By Keilon Ratliff
Three years ago, companies all over the world issued bold commitments to diversity, equity, and inclusion (DEI). But the 2023 Kelly Global Re:work Report shows that for many organizations, this commitment to DEI has plateaued: a sign of “DEI fatigue.”
This begs the question: Are industries moving backwards with DEI?
This new survey of 4,200 workers and 1,500 executives across nine industries points to a widening gap between the DEI goals set by organizations and the realities of the employee experience. Nearly half of the workers surveyed (43%) said they have experienced non-inclusive behaviors in their current place of work and 37% say they work in a psychologically unsafe environment.
Those experiences and a lack of follow-through on DEI commitments by employers is driving employee churn, with 62% of workers who said they were planning to leave their job within the year reporting non-inclusive behaviors.
Not only are DEI initiatives leveling off, but in many cases progress around DEI is declining. Only 22% of executives reported they have programs in place to support the career progression of underrepresented groups—a decline from 26% in 2022. The percentage of senior leaders who said they were holding open conversations about DEI dropped from 30% in 2022 to 21%. Nearly half of executives said that their DEI strategies only pay lip service to supporting talent from these groups and that company leaders are not active in creating an inclusive culture in the workplace. Perhaps most shockingly, only 16% of executives said their organization has a clear route for reporting discrimination at work, which is a decline from 25% a year ago.
35% of executives reported that a lack of DEI initiatives harmed their organization’s productivity and 30% said it damaged their brand.
A lack of leadership buy-in is astounding, considering that executives realize this DEI failure is having a negative impact on company performance. Around a third of executives reported that a lack of DEI initiatives harmed their organization’s productivity (35%), increased employee churn (35%), and damaged their brand (30%).
In a turbulent economy, recruiting and retaining talent is tough enough. A poor DEI track record makes it that much more difficult. The Kelly report shows a direct correlation between employee churn and the levels of DEI within an organization.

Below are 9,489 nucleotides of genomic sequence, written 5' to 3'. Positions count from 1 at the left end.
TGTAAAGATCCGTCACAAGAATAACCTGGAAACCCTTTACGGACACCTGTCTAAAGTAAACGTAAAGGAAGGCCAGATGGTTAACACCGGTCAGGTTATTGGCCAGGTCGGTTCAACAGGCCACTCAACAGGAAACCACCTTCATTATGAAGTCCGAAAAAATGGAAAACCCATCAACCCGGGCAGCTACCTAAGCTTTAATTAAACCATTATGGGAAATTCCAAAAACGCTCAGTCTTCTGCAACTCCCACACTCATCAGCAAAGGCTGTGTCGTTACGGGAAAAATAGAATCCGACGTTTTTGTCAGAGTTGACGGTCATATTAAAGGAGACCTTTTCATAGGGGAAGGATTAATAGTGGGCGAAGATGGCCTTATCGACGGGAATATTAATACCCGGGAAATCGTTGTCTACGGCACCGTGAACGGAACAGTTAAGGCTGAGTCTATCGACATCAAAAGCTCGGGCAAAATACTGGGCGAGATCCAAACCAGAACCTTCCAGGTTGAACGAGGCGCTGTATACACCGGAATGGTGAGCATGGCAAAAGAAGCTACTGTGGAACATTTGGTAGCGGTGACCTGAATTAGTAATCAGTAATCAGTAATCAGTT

In organizations where talent reported barriers to employment or career progression due to illness, disability, or discrimination, 55% said they were extremely likely to leave. By contrast, only 14% of workers who said that their employers understood the needs of disabled/neurodiverse employees and their employers were proactive in offering adjustments when needed, said they were likely to quit their jobs.
In a talent market where job seekers value company culture as much as competitive pay, organizations that put the employee experience at the heart of their workforce strategies are coming out on top. Many TA leaders have taken steps to build DEI into their workforce strategies, including recruiting from historically black colleges and universities, and piloting programs to encourage the employment of neurodiverse job seekers, veterans, and candidates with non-violent criminal backgrounds. These organizations know that opening doors for historically overlooked talent groups can have a significant impact on talent attraction and retention.
Kelly’s recent workforce survey found that organizations that saw exceptional business performance over the past 12 months were more likely to nurture inclusive cultures. These “Workforce Resilience Leaders” were more likely to review recruitment policies to ensure inclusion (67% compared to 37%) and more likely to promote talent from underrepresented groups into senior-level roles (63% compared to 31%).
In organizations where employees reported barriers to career progression due to illness, disability, or discrimination, 55% said they were extremely likely to leave.
“Workforce Resilience Leaders” are more likely than companies overall to be focused on building inclusion, whether by listening to employees’ views, providing a living wage, or offering flexible and hybrid working arrangements. These leading companies realize that a focus on DEI not only benefits company culture, but also drives business performance.
“Workforce Resilience Leaders” who made DEI a priority were more likely to report that employee satisfaction and well-being improved over the last 12 months (55% compared with 40%). They were also more likely to report that employee productivity increased (69% compared with 35%).
DEI fatigue can be avoided when organizations lean into the fact that DEI initiatives have tangible benefits for employers, for talent, and for the community at large. Don’t shy away from recognizing the impact on business outcomes: Diversity drives better performance and supports workforce resilience in multiple ways, from enhanced problem-solving capabilities to reduced employee turnover and improved retention. In an unsettled global economy, a supported and diverse workforce is key to positive business outcomes.
Keilon Ratliff is chief diversity officer at Kelly.